PORTLAND, Ore. — The U.S. Energy Department named a new administrator Monday to run the Bonneville Power Administration after a hiring scandal rocked the federal utility that sells and transmits much of the Northwest's cheap and abundant hydroelectric power.
Elliot Mainzer has worked in various management jobs at BPA since 2002, including deputy administrator. He was named acting administrator last July upon the suspension of his predecessor, Bill Drummond.
"Elliot Mainzer has the proven experience to lead BPA during this important time and I look forward to working with him to serve BPA's customers, constituents and employees in the months and years to come," Energy Secretary Ernest Moniz said in a statement.
Mainzer said in a statement that he was honored and excited to lead BPA "during this challenging and historic time for the region."
Drummond was suspended after the inspector general found widespread discrimination in hiring veterans and retaliation against whistleblowers at the utility. It followed a highly critical audit of human resources work. Chief operating officer Anita Decker also was suspended after allegations that veterans were not given the proper preference in hiring and managers retaliated against whistle-blowers.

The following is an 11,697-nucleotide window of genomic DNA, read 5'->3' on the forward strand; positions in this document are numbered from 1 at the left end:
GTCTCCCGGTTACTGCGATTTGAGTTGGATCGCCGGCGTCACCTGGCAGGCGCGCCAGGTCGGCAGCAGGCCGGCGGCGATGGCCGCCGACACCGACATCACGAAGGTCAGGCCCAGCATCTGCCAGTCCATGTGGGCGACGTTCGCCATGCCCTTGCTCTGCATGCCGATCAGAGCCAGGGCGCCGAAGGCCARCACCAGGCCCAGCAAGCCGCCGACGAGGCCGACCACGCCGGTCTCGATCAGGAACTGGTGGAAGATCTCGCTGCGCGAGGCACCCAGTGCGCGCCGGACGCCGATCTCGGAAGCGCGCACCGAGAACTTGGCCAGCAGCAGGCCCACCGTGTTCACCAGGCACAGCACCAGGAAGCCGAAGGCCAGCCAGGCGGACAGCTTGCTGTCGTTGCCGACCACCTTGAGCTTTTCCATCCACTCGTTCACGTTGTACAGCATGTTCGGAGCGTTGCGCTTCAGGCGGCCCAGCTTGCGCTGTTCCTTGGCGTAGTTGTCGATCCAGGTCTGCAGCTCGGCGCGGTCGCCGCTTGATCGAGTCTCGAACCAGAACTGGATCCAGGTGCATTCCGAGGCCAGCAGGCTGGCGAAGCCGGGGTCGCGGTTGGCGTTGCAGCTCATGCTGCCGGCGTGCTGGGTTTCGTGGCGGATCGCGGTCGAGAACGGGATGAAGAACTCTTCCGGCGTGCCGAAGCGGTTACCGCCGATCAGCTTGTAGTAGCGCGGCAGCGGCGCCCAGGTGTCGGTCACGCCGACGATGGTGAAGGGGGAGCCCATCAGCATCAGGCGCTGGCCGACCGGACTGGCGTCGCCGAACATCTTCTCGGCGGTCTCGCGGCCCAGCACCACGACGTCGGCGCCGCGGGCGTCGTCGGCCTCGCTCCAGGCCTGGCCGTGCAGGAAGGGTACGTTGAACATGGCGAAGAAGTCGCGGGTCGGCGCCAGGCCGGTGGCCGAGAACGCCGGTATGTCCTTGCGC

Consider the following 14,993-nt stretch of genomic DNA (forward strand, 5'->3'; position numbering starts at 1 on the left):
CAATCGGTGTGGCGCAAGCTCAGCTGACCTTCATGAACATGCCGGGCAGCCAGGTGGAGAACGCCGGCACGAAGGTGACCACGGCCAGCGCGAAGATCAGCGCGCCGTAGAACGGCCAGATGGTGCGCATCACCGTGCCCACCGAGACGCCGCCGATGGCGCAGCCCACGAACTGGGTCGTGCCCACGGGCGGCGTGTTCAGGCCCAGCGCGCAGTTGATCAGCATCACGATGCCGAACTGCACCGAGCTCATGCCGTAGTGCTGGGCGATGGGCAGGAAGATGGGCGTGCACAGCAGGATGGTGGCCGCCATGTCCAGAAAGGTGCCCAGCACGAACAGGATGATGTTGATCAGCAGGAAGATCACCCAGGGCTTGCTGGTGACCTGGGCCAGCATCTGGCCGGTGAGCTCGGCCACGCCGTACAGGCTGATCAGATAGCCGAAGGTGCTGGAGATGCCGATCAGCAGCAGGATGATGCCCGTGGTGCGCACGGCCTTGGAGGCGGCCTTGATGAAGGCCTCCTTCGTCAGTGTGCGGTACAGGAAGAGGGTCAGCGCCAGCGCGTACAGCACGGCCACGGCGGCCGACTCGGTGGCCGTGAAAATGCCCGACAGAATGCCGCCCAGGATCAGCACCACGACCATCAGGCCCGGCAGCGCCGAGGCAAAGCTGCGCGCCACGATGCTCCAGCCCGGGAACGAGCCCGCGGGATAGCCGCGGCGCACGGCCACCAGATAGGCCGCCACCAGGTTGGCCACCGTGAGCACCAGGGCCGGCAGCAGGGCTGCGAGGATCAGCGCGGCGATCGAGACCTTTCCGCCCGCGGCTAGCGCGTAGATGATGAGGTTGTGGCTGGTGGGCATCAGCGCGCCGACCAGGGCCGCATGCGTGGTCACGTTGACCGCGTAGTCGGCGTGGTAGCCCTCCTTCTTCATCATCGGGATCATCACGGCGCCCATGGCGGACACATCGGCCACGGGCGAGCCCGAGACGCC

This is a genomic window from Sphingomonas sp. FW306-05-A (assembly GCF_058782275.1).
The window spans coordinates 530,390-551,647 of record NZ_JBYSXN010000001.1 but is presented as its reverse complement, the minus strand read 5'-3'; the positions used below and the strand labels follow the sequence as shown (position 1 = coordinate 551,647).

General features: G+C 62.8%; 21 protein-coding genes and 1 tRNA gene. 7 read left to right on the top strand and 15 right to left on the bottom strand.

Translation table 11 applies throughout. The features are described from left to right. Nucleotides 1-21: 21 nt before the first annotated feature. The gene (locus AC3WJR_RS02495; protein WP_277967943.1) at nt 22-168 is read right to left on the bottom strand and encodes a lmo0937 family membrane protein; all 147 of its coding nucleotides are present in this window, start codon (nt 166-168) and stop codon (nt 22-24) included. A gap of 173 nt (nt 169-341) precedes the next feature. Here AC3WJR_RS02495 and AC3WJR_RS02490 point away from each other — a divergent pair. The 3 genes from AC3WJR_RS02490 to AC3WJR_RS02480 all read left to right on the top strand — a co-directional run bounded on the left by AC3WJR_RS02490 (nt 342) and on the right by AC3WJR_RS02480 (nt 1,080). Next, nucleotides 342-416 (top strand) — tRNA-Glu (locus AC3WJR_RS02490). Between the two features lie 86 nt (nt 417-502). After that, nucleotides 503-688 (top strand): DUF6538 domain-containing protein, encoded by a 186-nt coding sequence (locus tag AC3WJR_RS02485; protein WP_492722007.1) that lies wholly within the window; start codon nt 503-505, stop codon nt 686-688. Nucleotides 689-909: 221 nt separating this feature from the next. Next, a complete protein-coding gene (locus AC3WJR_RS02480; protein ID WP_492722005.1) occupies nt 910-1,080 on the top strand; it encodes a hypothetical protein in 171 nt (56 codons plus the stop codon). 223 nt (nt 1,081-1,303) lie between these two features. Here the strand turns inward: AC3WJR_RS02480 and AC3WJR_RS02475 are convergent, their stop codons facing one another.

Drummond formally resigned earlier this month, and he took a job as deputy executive director of the Mid-West Electric Consumers Association, based in Wheat Ridge, Colo. Before taking the BPA post, Drummond managed the Western Montana Electric Generation and Transmission Cooperative in Missoula, Mont.
Mainzer's appointment had been supported by Sen. Ron Wyden, D-Ore., chairman of the Senate Energy and Natural Resources Committee.
"Elliot Mainzer is the right choice at a difficult time for the BPA," Wyden said in a statement. "He has taken strong steps to address discrimination in veteran hiring, which was one of my main concerns. He will also provide much-needed stability as BPA works to get back on its feet and win back the public's trust."
After Drummond's suspension, Wyden and other members of Congress from the region told the Energy Department that the scandal should not become an excuse to micromanage the region's energy policy from Washington, D.C.
BPA is self-financed and enjoys autonomy in policy-making that is unusual among federal agencies. Critics have long blasted BPA for keeping the benefits of low-cost and abundant hydropower in the Northwest, and the agency has faced regular attempts to shift control to Washington, privatize the system, and sell the power at market rates.